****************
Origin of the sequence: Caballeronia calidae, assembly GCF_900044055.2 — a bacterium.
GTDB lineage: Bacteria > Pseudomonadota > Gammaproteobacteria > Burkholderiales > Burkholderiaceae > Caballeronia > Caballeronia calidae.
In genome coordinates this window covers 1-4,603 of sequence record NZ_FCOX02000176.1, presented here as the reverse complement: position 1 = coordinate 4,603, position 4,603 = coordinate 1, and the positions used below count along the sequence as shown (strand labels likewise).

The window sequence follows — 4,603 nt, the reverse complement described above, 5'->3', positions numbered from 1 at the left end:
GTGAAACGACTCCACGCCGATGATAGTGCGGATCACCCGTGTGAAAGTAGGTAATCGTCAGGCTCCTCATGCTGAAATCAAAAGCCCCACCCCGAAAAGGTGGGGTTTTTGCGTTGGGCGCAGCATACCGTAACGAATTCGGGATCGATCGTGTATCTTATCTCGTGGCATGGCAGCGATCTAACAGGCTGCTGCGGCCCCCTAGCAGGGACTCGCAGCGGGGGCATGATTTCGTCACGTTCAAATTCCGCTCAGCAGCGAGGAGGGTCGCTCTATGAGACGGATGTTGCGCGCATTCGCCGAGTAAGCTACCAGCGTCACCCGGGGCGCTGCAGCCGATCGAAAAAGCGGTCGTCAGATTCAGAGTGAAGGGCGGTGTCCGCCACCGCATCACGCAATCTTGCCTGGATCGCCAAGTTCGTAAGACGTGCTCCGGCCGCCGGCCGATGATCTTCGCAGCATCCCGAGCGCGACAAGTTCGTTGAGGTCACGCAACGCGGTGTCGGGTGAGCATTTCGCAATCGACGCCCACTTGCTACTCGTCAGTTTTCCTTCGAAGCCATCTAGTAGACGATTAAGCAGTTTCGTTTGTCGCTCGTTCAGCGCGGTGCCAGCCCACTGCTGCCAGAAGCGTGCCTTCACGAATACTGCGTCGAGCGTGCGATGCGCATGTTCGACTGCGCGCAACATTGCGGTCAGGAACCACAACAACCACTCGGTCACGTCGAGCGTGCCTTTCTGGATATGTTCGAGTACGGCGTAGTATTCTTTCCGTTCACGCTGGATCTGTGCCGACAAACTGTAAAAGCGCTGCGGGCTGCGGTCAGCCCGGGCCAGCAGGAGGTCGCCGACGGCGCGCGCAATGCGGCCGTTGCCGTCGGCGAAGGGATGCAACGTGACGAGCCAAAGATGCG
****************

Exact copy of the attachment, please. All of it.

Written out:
Origin of the sequence: Caballeronia calidae, assembly GCF_900044055.2 — a bacterium.
GTDB lineage: Bacteria > Pseudomonadota > Gammaproteobacteria > Burkholderiales > Burkholderiaceae > Caballeronia > Caballeronia calidae.
In genome coordinates this window covers 1-4,603 of sequence record NZ_FCOX02000176.1, presented here as the reverse complement: position 1 = coordinate 4,603, position 4,603 = coordinate 1, and the positions used below count along the sequence as shown (strand labels likewise).

The window sequence follows — 4,603 nt, the reverse complement described above, 5'->3', positions numbered from 1 at the left end:
GTGAAACGACTCCACGCCGATGATAGTGCGGATCACCCGTGTGAAAGTAGGTAATCGTCAGGCTCCTCATGCTGAAATCAAAAGCCCCACCCCGAAAAGGTGGGGTTTTTGCGTTGGGCGCAGCATACCGTAACGAATTCGGGATCGATCGTGTATCTTATCTCGTGGCATGGCAGCGATCTAACAGGCTGCTGCGGCCCCCTAGCAGGGACTCGCAGCGGGGGCATGATTTCGTCACGTTCAAATTCCGCTCAGCAGCGAGGAGGGTCGCTCTATGAGACGGATGTTGCGCGCATTCGCCGAGTAAGCTACCAGCGTCACCCGGGGCGCTGCAGCCGATCGAAAAAGCGGTCGTCAGATTCAGAGTGAAGGGCGGTGTCCGCCACCGCATCACGCAATCTTGCCTGGATCGCCAAGTTCGTAAGACGTGCTCCGGCCGCCGGCCGATGATCTTCGCAGCATCCCGAGCGCGACAAGTTCGTTGAGGTCACGCAACGCGGTGTCGGGTGAGCATTTCGCAATCGACGCCCACTTGCTACTCGTCAGTTTTCCTTCGAAGCCATCTAGTAGACGATTAAGCAGTTTCGTTTGTCGCTCGTTCAGCGCGGTGCCAGCCCACTGCTGCCAGAAGCGTGCCTTCACGAATACTGCGTCGAGCGTGCGATGCGCATGTTCGACTGCGCGCAACATTGCGGTCAGGAACCACAACAACCACTCGGTCACGTCGAGCGTGCCTTTCTGGATATGTTCGAGTACGGCGTAGTATTCTTTCCGTTCACGCTGGATCTGTGCCGACAAACTGTAAAAGCGCTGCGGGCTGCGGTCAGCCCGGGCCAGCAGGAGGTCGCCGACGGCGCGCGCAATGCGGCCGTTGCCGTCGGCGAAGGGATGCAACGTGACGAGCCAAAGATGCG